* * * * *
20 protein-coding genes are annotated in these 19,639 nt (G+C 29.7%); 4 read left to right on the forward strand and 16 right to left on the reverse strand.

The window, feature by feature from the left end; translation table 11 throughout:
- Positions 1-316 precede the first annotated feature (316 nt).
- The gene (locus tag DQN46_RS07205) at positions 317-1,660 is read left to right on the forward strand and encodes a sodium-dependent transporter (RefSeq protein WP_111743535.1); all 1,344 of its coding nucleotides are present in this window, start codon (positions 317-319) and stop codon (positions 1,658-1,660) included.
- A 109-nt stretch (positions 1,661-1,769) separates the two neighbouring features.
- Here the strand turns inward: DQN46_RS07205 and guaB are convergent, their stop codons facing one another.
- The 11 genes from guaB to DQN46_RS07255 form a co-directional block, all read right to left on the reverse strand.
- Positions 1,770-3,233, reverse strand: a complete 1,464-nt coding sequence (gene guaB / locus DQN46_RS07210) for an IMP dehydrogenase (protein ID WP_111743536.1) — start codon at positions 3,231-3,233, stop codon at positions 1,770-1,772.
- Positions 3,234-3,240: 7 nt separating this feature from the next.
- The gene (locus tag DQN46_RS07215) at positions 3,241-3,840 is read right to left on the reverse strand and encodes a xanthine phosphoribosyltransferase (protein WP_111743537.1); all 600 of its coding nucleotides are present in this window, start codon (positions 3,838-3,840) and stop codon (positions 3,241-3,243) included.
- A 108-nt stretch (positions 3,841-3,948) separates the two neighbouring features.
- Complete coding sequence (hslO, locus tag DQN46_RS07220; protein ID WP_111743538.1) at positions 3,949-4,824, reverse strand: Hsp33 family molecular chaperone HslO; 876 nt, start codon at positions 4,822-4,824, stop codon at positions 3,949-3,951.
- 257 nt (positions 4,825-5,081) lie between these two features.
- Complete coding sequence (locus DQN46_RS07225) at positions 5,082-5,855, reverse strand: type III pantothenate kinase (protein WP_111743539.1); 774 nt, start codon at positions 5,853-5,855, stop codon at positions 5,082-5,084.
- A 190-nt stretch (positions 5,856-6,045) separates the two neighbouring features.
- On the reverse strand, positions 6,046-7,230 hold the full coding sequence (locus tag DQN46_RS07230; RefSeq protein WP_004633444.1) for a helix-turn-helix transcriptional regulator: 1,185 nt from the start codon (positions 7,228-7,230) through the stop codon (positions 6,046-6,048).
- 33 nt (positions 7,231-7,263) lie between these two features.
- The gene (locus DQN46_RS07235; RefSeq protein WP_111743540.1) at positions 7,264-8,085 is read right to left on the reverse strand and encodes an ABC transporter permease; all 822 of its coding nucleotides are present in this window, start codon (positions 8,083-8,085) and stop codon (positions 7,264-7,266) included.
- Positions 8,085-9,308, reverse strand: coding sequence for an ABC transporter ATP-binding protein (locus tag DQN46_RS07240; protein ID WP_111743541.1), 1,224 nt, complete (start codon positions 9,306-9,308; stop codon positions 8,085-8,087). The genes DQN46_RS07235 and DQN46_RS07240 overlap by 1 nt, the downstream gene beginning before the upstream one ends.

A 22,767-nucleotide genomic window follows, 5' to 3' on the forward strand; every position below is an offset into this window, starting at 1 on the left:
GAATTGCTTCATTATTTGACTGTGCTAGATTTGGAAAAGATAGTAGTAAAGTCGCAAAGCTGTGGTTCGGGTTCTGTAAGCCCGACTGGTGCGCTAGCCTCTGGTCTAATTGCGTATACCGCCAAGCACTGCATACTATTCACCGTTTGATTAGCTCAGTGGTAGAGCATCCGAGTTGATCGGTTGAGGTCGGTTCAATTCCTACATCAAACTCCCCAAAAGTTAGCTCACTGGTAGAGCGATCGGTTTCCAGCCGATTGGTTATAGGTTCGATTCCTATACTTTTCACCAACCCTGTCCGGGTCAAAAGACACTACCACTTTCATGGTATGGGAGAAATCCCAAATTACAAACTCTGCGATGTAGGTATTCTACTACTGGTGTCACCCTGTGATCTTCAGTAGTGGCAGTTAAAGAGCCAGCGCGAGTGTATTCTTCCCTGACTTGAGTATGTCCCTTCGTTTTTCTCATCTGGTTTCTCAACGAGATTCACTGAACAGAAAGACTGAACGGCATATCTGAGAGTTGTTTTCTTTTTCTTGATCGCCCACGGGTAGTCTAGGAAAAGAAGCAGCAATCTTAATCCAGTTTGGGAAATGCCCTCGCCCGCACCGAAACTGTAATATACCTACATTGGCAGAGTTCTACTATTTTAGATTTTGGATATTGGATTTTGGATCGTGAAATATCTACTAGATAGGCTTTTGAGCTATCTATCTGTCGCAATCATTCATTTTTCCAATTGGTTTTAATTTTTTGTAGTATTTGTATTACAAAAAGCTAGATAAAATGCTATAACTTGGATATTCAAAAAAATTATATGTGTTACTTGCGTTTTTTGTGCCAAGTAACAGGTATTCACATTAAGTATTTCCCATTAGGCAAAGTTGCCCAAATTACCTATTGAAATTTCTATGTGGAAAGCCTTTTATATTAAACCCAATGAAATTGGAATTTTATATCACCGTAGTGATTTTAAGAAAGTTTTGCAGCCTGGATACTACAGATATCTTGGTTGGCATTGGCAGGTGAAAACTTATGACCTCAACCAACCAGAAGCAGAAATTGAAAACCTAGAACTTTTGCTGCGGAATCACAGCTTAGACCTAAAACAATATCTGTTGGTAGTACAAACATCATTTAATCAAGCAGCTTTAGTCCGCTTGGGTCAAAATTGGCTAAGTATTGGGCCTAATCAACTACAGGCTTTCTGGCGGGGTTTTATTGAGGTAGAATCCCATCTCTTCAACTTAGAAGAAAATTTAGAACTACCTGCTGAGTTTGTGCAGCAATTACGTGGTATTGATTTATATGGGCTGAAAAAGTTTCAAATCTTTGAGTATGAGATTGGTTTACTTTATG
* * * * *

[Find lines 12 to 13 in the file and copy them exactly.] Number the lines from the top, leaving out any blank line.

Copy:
- Complete coding sequence (hslO, locus tag DQN46_RS07220; protein ID WP_111743538.1) at positions 3,949-4,824, reverse strand: Hsp33 family molecular chaperone HslO; 876 nt, start codon at positions 4,822-4,824, stop codon at positions 3,949-3,951.
- 257 nt (positions 4,825-5,081) lie between these two features.